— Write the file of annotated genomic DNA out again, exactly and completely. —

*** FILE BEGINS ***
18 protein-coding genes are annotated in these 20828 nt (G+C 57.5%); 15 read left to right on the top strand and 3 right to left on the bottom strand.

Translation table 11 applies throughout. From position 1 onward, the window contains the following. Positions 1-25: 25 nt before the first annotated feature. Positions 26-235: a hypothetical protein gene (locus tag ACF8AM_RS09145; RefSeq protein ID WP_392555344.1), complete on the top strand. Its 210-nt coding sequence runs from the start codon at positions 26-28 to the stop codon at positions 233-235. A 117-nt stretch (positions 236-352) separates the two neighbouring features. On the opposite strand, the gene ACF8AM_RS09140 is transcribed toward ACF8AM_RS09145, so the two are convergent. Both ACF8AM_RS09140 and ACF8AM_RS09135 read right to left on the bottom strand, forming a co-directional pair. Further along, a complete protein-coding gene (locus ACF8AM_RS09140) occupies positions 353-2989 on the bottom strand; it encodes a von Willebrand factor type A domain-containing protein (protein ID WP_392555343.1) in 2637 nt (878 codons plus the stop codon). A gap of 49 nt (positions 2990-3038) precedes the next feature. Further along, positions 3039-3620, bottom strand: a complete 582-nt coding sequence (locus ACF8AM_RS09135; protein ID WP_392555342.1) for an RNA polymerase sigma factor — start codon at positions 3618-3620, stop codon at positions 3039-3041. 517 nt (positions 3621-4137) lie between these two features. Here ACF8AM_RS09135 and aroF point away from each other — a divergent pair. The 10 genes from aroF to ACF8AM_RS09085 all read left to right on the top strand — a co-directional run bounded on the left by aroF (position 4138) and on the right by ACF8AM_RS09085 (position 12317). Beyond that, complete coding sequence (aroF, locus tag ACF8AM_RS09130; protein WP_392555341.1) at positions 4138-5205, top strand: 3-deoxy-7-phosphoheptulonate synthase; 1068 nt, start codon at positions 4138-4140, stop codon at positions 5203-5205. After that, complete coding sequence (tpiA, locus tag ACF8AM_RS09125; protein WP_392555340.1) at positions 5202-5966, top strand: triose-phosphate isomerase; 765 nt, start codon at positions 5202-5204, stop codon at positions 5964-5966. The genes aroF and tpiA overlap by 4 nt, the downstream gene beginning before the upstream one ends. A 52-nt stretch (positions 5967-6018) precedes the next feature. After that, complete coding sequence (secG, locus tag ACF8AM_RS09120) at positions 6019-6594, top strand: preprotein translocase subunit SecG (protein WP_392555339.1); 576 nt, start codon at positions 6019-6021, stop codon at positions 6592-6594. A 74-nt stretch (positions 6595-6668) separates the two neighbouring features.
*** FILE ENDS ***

18 protein-coding genes are annotated in these 20828 nt (G+C 57.5%); 15 read left to right on the top strand and 3 right to left on the bottom strand.

Translation table 11 applies throughout. From position 1 onward, the window contains the following. Positions 1-25: 25 nt before the first annotated feature. Positions 26-235: a hypothetical protein gene (locus tag ACF8AM_RS09145; RefSeq protein ID WP_392555344.1), complete on the top strand. Its 210-nt coding sequence runs from the start codon at positions 26-28 to the stop codon at positions 233-235. A 117-nt stretch (positions 236-352) separates the two neighbouring features. On the opposite strand, the gene ACF8AM_RS09140 is transcribed toward ACF8AM_RS09145, so the two are convergent. Both ACF8AM_RS09140 and ACF8AM_RS09135 read right to left on the bottom strand, forming a co-directional pair. Further along, a complete protein-coding gene (locus ACF8AM_RS09140) occupies positions 353-2989 on the bottom strand; it encodes a von Willebrand factor type A domain-containing protein (protein ID WP_392555343.1) in 2637 nt (878 codons plus the stop codon). A gap of 49 nt (positions 2990-3038) precedes the next feature. Further along, positions 3039-3620, bottom strand: a complete 582-nt coding sequence (locus ACF8AM_RS09135; protein ID WP_392555342.1) for an RNA polymerase sigma factor — start codon at positions 3618-3620, stop codon at positions 3039-3041. 517 nt (positions 3621-4137) lie between these two features. Here ACF8AM_RS09135 and aroF point away from each other — a divergent pair. The 10 genes from aroF to ACF8AM_RS09085 all read left to right on the top strand — a co-directional run bounded on the left by aroF (position 4138) and on the right by ACF8AM_RS09085 (position 12317). Beyond that, complete coding sequence (aroF, locus tag ACF8AM_RS09130; protein WP_392555341.1) at positions 4138-5205, top strand: 3-deoxy-7-phosphoheptulonate synthase; 1068 nt, start codon at positions 4138-4140, stop codon at positions 5203-5205. After that, complete coding sequence (tpiA, locus tag ACF8AM_RS09125; protein WP_392555340.1) at positions 5202-5966, top strand: triose-phosphate isomerase; 765 nt, start codon at positions 5202-5204, stop codon at positions 5964-5966. The genes aroF and tpiA overlap by 4 nt, the downstream gene beginning before the upstream one ends. A 52-nt stretch (positions 5967-6018) precedes the next feature. After that, complete coding sequence (secG, locus tag ACF8AM_RS09120) at positions 6019-6594, top strand: preprotein translocase subunit SecG (protein WP_392555339.1); 576 nt, start codon at positions 6019-6021, stop codon at positions 6592-6594. A 74-nt stretch (positions 6595-6668) separates the two neighbouring features.